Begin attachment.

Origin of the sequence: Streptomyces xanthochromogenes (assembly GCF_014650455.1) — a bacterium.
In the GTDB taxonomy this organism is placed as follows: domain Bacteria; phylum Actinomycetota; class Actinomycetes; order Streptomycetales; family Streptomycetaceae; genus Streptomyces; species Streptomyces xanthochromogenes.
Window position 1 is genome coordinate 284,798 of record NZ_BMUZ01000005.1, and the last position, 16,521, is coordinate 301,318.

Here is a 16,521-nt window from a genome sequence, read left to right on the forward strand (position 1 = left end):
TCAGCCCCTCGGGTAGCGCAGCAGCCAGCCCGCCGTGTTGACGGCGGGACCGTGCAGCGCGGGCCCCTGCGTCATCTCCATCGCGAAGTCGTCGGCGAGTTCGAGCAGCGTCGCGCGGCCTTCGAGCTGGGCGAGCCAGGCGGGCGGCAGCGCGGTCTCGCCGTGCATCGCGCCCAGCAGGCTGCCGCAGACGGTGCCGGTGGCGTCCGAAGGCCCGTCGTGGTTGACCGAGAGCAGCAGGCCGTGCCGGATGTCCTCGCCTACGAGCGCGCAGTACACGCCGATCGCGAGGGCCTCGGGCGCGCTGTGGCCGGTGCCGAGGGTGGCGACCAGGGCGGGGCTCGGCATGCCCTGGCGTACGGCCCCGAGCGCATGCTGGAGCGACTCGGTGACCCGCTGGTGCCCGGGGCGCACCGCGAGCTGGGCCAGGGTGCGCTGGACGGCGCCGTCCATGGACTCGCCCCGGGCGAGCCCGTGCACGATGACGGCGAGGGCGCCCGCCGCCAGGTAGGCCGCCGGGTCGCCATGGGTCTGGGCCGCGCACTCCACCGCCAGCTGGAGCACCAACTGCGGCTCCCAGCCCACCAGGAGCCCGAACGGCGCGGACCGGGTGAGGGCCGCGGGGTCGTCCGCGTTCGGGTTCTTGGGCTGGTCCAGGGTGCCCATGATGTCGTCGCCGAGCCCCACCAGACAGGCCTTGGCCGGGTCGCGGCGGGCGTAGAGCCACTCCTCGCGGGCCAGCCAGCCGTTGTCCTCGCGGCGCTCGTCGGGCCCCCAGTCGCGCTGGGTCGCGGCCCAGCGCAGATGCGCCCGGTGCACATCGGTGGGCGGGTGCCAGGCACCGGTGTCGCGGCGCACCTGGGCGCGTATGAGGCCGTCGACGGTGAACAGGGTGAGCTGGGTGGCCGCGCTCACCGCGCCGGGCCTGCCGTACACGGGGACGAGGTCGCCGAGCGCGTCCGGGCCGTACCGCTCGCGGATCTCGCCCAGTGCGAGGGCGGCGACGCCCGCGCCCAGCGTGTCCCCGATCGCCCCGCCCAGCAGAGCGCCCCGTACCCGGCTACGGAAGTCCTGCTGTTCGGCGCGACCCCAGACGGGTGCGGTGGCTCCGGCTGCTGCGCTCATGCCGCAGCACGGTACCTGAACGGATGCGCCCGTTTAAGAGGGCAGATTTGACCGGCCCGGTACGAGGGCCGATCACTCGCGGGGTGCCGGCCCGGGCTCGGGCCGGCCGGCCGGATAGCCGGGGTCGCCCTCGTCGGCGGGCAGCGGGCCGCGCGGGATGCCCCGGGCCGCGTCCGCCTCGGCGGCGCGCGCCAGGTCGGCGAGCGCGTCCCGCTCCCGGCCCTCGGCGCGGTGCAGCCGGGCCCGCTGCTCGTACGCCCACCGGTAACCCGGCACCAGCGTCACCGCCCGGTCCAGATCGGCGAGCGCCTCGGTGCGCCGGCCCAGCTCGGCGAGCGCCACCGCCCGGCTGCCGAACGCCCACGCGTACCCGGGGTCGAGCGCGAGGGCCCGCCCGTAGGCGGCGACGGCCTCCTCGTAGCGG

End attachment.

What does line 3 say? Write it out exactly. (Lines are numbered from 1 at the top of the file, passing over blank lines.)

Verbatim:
Window position 1 is genome coordinate 284,798 of record NZ_BMUZ01000005.1, and the last position, 16,521, is coordinate 301,318.